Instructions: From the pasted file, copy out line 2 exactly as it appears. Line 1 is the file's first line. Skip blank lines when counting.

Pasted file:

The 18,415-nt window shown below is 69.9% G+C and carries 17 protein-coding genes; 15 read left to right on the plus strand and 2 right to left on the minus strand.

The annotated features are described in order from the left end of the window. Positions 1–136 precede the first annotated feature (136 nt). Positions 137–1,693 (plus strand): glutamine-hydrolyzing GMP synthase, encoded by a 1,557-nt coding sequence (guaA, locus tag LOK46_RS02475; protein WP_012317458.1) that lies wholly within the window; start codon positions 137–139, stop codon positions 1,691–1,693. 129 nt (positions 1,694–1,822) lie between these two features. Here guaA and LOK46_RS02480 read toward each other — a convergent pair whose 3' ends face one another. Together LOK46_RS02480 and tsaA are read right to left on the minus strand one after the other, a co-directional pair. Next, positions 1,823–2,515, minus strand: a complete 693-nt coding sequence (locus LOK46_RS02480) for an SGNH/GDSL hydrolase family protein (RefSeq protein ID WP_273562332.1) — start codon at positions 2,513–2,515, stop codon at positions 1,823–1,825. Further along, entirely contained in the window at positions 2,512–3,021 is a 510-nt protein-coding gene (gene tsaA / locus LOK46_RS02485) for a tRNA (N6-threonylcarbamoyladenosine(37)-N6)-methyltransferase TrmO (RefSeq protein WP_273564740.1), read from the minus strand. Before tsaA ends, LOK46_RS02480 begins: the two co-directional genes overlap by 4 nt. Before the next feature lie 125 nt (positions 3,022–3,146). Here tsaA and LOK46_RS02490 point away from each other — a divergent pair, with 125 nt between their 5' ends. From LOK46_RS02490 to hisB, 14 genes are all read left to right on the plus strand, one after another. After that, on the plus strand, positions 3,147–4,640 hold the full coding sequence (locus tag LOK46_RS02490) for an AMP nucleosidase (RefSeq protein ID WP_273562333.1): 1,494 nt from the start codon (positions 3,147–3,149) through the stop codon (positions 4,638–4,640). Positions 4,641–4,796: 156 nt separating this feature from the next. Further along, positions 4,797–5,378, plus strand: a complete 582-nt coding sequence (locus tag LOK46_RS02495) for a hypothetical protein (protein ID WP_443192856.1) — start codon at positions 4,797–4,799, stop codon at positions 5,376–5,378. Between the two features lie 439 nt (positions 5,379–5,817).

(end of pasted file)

The annotated features are described in order from the left end of the window. Positions 1–136 precede the first annotated feature (136 nt). Positions 137–1,693 (plus strand): glutamine-hydrolyzing GMP synthase, encoded by a 1,557-nt coding sequence (guaA, locus tag LOK46_RS02475; protein WP_012317458.1) that lies wholly within the window; start codon positions 137–139, stop codon positions 1,691–1,693. 129 nt (positions 1,694–1,822) lie between these two features. Here guaA and LOK46_RS02480 read toward each other — a convergent pair whose 3' ends face one another. Together LOK46_RS02480 and tsaA are read right to left on the minus strand one after the other, a co-directional pair. Next, positions 1,823–2,515, minus strand: a complete 693-nt coding sequence (locus LOK46_RS02480) for an SGNH/GDSL hydrolase family protein (RefSeq protein ID WP_273562332.1) — start codon at positions 2,513–2,515, stop codon at positions 1,823–1,825. Further along, entirely contained in the window at positions 2,512–3,021 is a 510-nt protein-coding gene (gene tsaA / locus LOK46_RS02485) for a tRNA (N6-threonylcarbamoyladenosine(37)-N6)-methyltransferase TrmO (RefSeq protein WP_273564740.1), read from the minus strand. Before tsaA ends, LOK46_RS02480 begins: the two co-directional genes overlap by 4 nt. Before the next feature lie 125 nt (positions 3,022–3,146). Here tsaA and LOK46_RS02490 point away from each other — a divergent pair, with 125 nt between their 5' ends. From LOK46_RS02490 to hisB, 14 genes are all read left to right on the plus strand, one after another. After that, on the plus strand, positions 3,147–4,640 hold the full coding sequence (locus tag LOK46_RS02490) for an AMP nucleosidase (RefSeq protein ID WP_273562333.1): 1,494 nt from the start codon (positions 3,147–3,149) through the stop codon (positions 4,638–4,640). Positions 4,641–4,796: 156 nt separating this feature from the next. Further along, positions 4,797–5,378, plus strand: a complete 582-nt coding sequence (locus tag LOK46_RS02495) for a hypothetical protein (protein ID WP_443192856.1) — start codon at positions 4,797–4,799, stop codon at positions 5,376–5,378. Between the two features lie 439 nt (positions 5,379–5,817).